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Old 11-05-2009, 03:51 AM
 
4,399 posts, read 9,052,070 times
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Quote:
Originally Posted by dcsfanatic View Post
Southerners don't brag about toughness in handling heat. Certainly not to the same degree nor the same level of exaggeration that northerners do.


For instance, in some places where it might snow on the odd occassion if schools close for a couple of inches of snow a northerner will respond with "we can have 2 feet of snow and schools would still be open" or if a southerner complains about feeling cold at 30 degrees the northerner response will be "this is nothing." The boasting goes to the point of exaggerating.

BUT....

When a northerner complains about excessive heat at 83 degrees, southerners don't boast about not turning on the air conditioning at 105 degrees or bragging about how much heat they can tolerate.

Why is it such a one way street?
Well the cold is a much harsher weather condition. Which would be more of a problem not having heat in the summer in the south or west coast, or not having heat in the north or midwest?
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Old 11-06-2009, 09:18 AM
 
Location: East Cleveland
217 posts, read 611,380 times
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but in cleveland it can get just as hot in the summer as atlanta, 89 degrees, all of that..but ya'll just dont know what its like to experience our winter...its like we get the worst of both worlds...
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Old 11-06-2009, 09:21 AM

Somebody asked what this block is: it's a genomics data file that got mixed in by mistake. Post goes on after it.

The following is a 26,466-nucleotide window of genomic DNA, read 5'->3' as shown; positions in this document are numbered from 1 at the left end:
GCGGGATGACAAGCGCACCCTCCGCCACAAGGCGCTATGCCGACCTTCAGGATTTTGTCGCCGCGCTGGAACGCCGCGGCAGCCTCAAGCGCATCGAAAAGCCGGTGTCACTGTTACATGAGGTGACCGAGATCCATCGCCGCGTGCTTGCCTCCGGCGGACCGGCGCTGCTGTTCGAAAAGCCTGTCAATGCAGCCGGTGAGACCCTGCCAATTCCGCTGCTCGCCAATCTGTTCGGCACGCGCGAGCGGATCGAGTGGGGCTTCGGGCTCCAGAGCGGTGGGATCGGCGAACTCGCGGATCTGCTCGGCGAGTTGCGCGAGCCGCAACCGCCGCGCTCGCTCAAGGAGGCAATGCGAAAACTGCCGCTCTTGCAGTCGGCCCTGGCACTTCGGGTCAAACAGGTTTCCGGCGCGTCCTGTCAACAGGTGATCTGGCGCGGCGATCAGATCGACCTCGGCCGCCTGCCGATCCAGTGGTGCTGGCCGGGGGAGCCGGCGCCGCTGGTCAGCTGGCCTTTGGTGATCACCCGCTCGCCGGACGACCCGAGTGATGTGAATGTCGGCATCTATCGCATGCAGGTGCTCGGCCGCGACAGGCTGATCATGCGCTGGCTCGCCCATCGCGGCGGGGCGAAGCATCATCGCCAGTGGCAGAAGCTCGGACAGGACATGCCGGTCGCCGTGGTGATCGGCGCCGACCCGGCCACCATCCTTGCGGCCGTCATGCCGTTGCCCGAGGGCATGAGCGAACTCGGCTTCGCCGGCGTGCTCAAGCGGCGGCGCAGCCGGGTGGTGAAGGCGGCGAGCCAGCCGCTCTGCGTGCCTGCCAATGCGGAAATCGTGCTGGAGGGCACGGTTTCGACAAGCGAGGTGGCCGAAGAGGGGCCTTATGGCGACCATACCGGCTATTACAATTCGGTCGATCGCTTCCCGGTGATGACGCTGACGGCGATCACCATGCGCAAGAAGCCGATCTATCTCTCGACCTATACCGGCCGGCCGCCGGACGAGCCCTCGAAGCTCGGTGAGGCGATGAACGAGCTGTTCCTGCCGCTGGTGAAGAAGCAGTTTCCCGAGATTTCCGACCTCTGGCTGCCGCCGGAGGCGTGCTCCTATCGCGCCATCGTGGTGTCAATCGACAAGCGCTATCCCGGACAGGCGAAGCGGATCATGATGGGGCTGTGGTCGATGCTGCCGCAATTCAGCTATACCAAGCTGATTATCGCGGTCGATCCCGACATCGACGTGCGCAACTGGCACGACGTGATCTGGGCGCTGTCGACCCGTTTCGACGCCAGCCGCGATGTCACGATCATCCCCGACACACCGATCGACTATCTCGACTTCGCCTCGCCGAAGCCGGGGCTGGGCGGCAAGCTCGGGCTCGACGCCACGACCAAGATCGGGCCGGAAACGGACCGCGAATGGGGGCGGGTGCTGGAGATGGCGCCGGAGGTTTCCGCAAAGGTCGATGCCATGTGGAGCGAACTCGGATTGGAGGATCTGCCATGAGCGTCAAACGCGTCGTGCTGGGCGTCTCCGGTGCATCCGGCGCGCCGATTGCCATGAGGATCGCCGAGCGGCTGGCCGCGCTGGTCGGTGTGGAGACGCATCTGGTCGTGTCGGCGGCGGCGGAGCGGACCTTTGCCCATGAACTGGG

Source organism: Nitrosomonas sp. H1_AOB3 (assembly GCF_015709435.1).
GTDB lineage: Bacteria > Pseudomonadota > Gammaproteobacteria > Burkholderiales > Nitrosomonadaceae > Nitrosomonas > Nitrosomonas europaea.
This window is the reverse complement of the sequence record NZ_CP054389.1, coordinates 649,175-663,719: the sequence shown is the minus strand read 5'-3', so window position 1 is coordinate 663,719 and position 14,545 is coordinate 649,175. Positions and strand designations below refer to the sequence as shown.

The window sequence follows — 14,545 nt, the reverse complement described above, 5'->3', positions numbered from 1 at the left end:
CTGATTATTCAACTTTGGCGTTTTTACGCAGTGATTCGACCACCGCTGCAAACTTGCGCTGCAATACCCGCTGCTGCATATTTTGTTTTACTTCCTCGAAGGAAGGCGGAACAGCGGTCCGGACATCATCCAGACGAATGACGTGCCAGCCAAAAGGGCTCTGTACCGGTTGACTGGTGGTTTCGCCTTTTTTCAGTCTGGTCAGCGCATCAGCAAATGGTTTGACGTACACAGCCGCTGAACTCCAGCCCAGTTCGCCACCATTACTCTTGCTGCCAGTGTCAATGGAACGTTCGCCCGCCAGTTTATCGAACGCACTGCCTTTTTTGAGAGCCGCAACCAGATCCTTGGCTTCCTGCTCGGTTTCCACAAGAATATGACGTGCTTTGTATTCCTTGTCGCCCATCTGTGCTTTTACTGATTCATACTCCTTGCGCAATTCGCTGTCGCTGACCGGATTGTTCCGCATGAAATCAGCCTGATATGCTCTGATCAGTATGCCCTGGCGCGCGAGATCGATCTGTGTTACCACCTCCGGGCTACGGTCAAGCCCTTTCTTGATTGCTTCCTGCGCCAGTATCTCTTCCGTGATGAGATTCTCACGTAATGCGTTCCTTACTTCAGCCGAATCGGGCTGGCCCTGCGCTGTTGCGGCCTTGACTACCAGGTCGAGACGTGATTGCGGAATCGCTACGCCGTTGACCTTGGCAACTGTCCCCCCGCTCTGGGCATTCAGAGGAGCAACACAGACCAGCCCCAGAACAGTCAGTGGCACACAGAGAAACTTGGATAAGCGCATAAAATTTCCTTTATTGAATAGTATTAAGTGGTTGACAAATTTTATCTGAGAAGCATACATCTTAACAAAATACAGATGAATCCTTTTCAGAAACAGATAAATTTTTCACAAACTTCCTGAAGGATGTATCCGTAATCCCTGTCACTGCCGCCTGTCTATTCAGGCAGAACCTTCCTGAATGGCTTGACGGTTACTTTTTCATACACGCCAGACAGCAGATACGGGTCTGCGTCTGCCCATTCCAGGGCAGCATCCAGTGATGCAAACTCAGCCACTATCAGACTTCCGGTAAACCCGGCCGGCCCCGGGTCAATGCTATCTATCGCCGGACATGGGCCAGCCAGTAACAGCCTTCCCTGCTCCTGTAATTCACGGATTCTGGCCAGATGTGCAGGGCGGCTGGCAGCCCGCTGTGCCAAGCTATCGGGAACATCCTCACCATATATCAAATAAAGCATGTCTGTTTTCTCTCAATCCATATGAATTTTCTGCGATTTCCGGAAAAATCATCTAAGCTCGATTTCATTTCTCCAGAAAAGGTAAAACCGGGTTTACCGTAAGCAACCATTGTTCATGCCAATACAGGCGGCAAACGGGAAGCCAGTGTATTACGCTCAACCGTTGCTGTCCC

Location: Underneath the Pecan Tree
15,989 posts, read 30,667,906 times
Reputation: 7280
Quote:
Originally Posted by jdm2008 View Post
Well the cold is a much harsher weather condition. Which would be more of a problem not having heat in the summer in the south or west coast, or not having heat in the north or midwest?
Not having heat in the north. The human body can handle heat more better than cold.
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Old 11-06-2009, 10:14 AM
 
Location: Houston
2,026 posts, read 3,674,536 times
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Quote:
Originally Posted by Samir_Abdul View Post
but in cleveland it can get just as hot in the summer as atlanta, 89 degrees, all of that..but ya'll just dont know what its like to experience our winter...its like we get the worst of both worlds...
Keep up! We've already descused this! With the exception of massive heat islands in places like Manhattan and downtown Chicago, it doesn't nearly as hot up north than it does in most parts of the South. A high of 89 is actually a really nice day for us. In Houston, we don't normally drop below 90 in the summer except in the mornings and evenings. Humidity is crazy here too!

Last edited by wpmeads; 11-06-2009 at 10:25 AM..
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Old 11-06-2009, 10:18 AM
 
Location: Houston
2,026 posts, read 3,674,536 times
Reputation: 466
Quote:
Originally Posted by jdm2008 View Post
Well the cold is a much harsher weather condition. Which would be more of a problem not having heat in the summer in the south or west coast, or not having heat in the north or midwest?
Extreme heat can be just as dangerous as the cold.

Any why would you need a heater in the summer?

Last edited by wpmeads; 11-06-2009 at 10:26 AM..